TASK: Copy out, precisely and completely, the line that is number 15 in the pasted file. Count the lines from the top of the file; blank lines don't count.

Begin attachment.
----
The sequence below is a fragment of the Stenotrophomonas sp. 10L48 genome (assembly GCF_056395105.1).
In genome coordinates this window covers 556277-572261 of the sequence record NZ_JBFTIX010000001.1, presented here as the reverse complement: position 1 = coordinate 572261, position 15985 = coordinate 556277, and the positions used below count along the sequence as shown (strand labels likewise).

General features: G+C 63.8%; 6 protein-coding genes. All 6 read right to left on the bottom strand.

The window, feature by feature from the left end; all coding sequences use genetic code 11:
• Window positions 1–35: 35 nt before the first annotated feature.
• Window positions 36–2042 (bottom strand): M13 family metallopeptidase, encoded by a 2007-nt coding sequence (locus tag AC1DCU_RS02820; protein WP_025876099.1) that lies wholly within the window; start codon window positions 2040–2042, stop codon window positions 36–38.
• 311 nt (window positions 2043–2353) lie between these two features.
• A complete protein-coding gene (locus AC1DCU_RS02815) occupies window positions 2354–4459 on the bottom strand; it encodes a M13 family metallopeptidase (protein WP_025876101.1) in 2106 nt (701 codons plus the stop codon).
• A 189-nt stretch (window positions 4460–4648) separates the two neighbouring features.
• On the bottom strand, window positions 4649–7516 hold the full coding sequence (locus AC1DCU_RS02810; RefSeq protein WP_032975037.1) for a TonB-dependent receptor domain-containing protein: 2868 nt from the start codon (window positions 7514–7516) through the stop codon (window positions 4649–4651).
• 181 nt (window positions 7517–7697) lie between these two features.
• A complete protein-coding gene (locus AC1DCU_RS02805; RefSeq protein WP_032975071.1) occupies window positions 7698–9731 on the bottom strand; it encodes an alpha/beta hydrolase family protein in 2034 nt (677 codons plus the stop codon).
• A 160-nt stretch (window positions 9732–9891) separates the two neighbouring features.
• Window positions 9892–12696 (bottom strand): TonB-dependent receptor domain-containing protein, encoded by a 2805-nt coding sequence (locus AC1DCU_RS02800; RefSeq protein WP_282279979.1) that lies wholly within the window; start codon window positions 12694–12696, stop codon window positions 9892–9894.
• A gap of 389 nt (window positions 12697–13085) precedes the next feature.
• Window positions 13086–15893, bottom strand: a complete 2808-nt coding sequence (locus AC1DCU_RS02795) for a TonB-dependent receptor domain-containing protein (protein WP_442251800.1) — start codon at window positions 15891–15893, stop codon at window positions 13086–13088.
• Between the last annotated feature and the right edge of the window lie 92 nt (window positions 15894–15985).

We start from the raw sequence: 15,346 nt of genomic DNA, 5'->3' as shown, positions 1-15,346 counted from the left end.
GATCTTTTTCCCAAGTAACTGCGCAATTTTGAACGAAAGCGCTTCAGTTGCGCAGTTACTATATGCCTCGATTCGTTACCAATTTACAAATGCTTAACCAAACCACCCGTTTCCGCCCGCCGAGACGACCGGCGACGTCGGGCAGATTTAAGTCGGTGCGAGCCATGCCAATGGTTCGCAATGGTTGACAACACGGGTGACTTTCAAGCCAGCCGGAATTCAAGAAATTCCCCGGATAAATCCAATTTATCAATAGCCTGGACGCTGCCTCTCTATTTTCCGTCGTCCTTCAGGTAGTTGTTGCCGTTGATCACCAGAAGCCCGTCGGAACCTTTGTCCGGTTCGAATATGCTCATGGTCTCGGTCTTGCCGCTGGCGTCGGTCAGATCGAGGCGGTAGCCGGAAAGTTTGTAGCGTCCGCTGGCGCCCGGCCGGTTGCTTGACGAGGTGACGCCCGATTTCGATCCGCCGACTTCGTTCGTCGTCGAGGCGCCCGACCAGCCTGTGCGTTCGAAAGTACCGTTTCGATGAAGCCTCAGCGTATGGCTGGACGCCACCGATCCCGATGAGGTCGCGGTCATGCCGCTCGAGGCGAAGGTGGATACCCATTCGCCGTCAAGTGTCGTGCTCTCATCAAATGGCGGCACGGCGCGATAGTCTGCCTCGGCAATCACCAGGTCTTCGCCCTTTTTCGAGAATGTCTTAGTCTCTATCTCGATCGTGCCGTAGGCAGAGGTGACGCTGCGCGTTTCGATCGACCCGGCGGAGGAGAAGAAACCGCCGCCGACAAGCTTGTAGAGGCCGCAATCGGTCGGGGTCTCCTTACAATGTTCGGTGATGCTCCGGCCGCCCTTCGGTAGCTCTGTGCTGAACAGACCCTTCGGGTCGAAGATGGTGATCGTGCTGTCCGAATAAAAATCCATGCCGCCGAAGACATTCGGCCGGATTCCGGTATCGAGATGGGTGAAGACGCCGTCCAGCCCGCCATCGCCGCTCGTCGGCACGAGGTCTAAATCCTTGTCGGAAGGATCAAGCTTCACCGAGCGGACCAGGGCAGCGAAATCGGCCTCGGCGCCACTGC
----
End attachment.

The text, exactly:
• A gap of 389 nt (window positions 12697–13085) precedes the next feature.